Store the greenhouse gas in the deep rocks

Scientists at the Technical University of Berlin are looking for ways
storing the gas CO2 greenhouse in rocks. When fossil fuels have definitely disappeared from the earth, we can use the gas stores as a source of carbon dioxide.
From 2005 under the Kyoto Protocol and the protection
climate, emission of CO2 must be reduced by 25% over
1990.
Almost 10000 European installations are affected by these measures, including 2500 in Germany. This concerns primarily electricity suppliers, but also refineries, coking plants,
steel industries as well as major energy consumers.
Germany is by far the largest producer of CO2 in Europe. In order to
reduce CO2 emissions in the atmosphere, it was thought to store
direct greenhouse gas underground.
The teacher. Wilhelm Dominik of the Institute of Earth Sciences at the Technical University (TU) Berlin studies suitable storage techniques in this regard and draws his inspiration, among other things, from traditional natural gas storage. And unlike natural gas, carbon dioxide is neither flammable nor explosive and can be transported safely using pipelines or tankers. When stored at great depth - optimally between 700 and 1200 meters - the gas becomes liquid and in the appropriate geological structures it does not escape.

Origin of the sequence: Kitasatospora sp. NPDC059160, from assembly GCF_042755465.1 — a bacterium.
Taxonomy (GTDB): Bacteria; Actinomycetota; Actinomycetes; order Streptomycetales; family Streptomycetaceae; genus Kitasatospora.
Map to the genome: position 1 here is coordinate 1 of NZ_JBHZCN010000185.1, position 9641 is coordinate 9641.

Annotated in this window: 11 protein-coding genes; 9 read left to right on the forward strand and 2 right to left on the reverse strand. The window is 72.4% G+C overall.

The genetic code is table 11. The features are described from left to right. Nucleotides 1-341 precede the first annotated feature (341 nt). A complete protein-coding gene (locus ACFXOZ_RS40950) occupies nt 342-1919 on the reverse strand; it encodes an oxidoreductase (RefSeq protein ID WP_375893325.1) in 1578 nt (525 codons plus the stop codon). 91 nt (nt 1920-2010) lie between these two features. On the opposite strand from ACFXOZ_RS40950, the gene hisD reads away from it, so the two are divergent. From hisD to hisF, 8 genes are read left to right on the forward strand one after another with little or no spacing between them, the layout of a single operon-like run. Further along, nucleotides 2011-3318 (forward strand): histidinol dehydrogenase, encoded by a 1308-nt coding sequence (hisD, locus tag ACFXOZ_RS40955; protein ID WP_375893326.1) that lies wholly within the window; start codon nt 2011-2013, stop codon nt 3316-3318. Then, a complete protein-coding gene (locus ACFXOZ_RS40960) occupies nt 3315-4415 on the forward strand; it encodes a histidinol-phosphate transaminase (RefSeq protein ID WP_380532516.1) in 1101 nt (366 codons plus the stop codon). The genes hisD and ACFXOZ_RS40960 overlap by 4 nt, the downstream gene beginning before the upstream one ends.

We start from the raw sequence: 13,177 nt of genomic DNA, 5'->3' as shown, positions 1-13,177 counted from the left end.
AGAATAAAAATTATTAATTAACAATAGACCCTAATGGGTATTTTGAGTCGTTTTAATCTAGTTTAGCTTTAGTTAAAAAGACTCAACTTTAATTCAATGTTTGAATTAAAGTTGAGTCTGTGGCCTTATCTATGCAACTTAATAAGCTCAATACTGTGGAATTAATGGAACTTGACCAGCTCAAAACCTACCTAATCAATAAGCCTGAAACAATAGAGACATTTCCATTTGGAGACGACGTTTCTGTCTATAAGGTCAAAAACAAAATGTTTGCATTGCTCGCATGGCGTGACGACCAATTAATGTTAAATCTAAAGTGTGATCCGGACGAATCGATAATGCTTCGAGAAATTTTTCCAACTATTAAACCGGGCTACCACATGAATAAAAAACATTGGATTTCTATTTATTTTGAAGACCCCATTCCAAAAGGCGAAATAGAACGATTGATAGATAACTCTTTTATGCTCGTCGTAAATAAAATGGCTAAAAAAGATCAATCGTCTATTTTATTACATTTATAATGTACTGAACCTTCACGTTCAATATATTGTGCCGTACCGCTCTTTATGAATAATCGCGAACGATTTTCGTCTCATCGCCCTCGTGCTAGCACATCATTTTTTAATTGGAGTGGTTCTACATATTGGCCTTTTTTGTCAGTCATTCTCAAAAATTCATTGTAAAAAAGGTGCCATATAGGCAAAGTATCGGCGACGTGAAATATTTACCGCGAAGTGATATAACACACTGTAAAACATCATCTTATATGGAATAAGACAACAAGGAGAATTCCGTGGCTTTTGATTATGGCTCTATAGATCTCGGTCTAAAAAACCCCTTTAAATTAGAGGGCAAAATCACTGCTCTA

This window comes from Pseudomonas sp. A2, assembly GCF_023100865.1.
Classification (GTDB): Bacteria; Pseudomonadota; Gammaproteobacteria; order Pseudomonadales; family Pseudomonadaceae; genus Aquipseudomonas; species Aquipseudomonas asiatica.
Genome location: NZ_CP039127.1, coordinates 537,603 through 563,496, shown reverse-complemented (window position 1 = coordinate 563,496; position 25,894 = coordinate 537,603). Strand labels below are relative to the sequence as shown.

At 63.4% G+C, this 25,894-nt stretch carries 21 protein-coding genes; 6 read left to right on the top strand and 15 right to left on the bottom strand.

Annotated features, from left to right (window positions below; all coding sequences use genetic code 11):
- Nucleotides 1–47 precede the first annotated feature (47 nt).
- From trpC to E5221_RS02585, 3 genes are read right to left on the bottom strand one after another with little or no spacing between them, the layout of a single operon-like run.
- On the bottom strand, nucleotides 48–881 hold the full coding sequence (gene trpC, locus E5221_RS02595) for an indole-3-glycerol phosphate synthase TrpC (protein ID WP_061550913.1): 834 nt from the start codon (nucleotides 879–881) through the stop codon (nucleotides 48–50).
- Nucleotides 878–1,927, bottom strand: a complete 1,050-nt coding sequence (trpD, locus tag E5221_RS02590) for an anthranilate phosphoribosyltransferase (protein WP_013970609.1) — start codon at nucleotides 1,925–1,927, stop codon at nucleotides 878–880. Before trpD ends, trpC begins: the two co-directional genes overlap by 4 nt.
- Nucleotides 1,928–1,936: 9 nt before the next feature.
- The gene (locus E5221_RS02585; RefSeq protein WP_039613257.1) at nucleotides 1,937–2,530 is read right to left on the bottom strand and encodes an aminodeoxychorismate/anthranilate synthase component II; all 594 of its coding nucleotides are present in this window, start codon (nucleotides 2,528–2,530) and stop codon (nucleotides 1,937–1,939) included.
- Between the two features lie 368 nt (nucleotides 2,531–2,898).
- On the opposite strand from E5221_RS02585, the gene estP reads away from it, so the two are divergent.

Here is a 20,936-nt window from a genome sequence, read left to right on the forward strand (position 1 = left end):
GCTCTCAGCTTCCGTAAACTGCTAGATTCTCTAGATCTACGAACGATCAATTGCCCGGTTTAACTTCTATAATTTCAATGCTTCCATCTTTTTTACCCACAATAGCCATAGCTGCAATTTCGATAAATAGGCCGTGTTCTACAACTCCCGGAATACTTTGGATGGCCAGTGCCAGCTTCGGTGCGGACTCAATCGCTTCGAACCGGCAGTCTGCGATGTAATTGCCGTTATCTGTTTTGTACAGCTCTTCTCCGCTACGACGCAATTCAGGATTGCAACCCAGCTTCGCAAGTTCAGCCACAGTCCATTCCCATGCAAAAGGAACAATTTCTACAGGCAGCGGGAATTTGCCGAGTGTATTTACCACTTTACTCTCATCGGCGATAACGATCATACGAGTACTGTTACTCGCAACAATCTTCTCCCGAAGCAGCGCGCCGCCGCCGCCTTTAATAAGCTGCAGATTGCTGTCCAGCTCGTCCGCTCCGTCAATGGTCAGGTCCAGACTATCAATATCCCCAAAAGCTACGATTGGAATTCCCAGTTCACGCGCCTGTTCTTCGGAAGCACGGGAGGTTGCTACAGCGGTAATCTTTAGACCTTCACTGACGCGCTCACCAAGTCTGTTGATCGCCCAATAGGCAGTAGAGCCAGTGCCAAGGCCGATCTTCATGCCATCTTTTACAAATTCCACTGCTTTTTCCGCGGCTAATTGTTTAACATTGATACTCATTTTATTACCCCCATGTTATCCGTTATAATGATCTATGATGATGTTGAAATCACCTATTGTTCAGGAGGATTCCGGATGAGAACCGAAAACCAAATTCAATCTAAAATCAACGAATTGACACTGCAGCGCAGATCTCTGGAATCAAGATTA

Porous rocks, ideally the sandstone or limestone are most appropriate for the geological storage. The old cavities of gas or oil are another option for storing CO2 in the rock.
Immersion in the sea, which is the only natural storage place for CO2, is still refused today due to environmental constraints.
Mr. Dominik's team analyzes the properties of rocks in the laboratory and
simulates the interaction with the liquid phase. The geometry of structures
of appropriate rocks is reconstructed on the basis of seismic data, and
3-D representations are created with the help of mathematicians from the
TU to simulate and visualize flow processes.

Read also:  USA: gains greenhouse

contacts:
- Teacher. Dr. Wilhelm Dominik - Fakultat VI Bauingenieurwesen und Angewandte
Geowissenschaften - tel: +49 (0) 30 314 25903 - E-mail:
wilhelm.dominik@tu-berlin.de -
http://www.tu-berlin.de/presse/pi/2004/pi269.htm
Sources: Depeche IDW, Press release from TU Berlin, 25 / 10 / 2004
Editor: Nicolas Condette, nicolas.condette@diplomatie.gouv.fr

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